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Parents could be sent sex advice packs when their children reach the age of nine, under a controversial new drive to cut teenage pregnancies being considered by the Government.
The booklets would tell parents how to teach their children about sex, relationships and contraception.
The proposal is one of a number of measures outlined on Monday in a report by Chris Bryant, a Labour MP and aide to Harriet Harman, Labour's Deputy Leader.
Another suggestion is to make lessons about sex and relationships compulsory in schools.
The intervention of such an influential Labour figure amounts to a tacit admission that the Government's £150 million strategy to halve under-18 conception rates by 2010 is failing badly in many deprived areas of the country.
The report highlights how, after 10 years of a Labour government, Britain still has the highest rates of teenage pregnancy in western Europe, with five times the rate of Holland, three times that of France and twice as high as Germany.
In his report, Mr Bryant says large parts of the country are "blighted" by high teenage pregnancy levels which create a "vicious cycle of under-achievement, benefit dependency, ill health, lack of aspiration, poor parenting and child poverty".
In some areas he found 20 teenagers were pregnant at any one time for every secondary school.
Part of the answer, he suggests, would be to give all parents the advice booklets, as happens in Sweden. This would ensure parents and schools give out the same message to children.
Mr Bryant, who carried out extensive interviews with teenagers and single mothers, said: "At present most kids will tell you they have been told how to put a condom on a cucumber but that is it. And it is not enough."
He suggests schools or education authorities should give out the detailed information to all parents of children from the age of nine or 10 upwards to encourage them to broach the subject with their sons and daughters.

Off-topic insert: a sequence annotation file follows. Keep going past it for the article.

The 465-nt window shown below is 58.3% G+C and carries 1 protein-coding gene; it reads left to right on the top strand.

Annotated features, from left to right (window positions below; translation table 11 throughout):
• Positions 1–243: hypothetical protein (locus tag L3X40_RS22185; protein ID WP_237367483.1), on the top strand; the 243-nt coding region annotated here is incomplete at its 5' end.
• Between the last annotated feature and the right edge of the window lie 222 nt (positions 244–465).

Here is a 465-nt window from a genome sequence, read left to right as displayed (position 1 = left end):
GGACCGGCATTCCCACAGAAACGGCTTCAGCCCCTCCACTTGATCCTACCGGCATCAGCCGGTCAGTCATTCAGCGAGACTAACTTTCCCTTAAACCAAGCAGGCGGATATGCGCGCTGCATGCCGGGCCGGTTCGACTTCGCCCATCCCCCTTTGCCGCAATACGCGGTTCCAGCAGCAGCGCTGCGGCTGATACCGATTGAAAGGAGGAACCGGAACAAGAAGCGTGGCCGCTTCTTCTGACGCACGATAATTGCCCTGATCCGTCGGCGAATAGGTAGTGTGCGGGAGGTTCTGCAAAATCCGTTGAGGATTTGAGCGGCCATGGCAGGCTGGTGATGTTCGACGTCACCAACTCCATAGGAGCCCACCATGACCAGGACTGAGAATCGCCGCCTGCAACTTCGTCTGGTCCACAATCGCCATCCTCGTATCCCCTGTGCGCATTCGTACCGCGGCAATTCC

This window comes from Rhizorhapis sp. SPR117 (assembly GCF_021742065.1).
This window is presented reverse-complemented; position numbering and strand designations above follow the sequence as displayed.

On Sunday night the proposals received enthusiastic backing from the Government's advisers on teenage pregnancy.
However, Jim Dobbin, a Labour MP and chairman of the all-party parliamentary pro-life group, voiced concern.
"The danger with sex education is that it promotes sex among young people," he said.
"The Government's policy has failed. Rather than teaching children more about sex there needs to be more emphasis on the benefits of family life."
Few experts believe ministers have any hope of meeting their 2010 target to cut under-18 conceptions by half, having failed to hit an interim aim of reducing the rate by 15 per cent by 2004.
Gill Frances, the chairman of the Government's Independent Advisory Group on Teenage Pregnancy, told The Daily Telegraph that although current policy involving schools and local authorities was delivering impressive reductions in some areas, the results were "patchy".
At present teaching the basics about biology and the mechanics of reproduction is statutory and begins in primary schools. However teaching about sex in its wider context is not compulsory.
If ministers were to have a chance of meeting their targets, she said they had to introduce an element of compulsion, including putting sex education at the heart of the formal curriculum.
She welcomed the idea of advice packs if it was part of a co-ordinated approach involving parents and schools.
"The vast majority of parents do want to be helped," she said. "What kind of parent does not want good advice?"
Figures released earlier this year by the Department for Children, Schools and Families showed that pregnancies for the under-16 age group rose by four per cent in 2005, the latest year for which data is available.
Last night the department welcomed Mr Bryant's report. A spokesman said ministers were considering the ideas.
The government advisory group will publish a report backing many of Mr Bryant's proposals later in the year.
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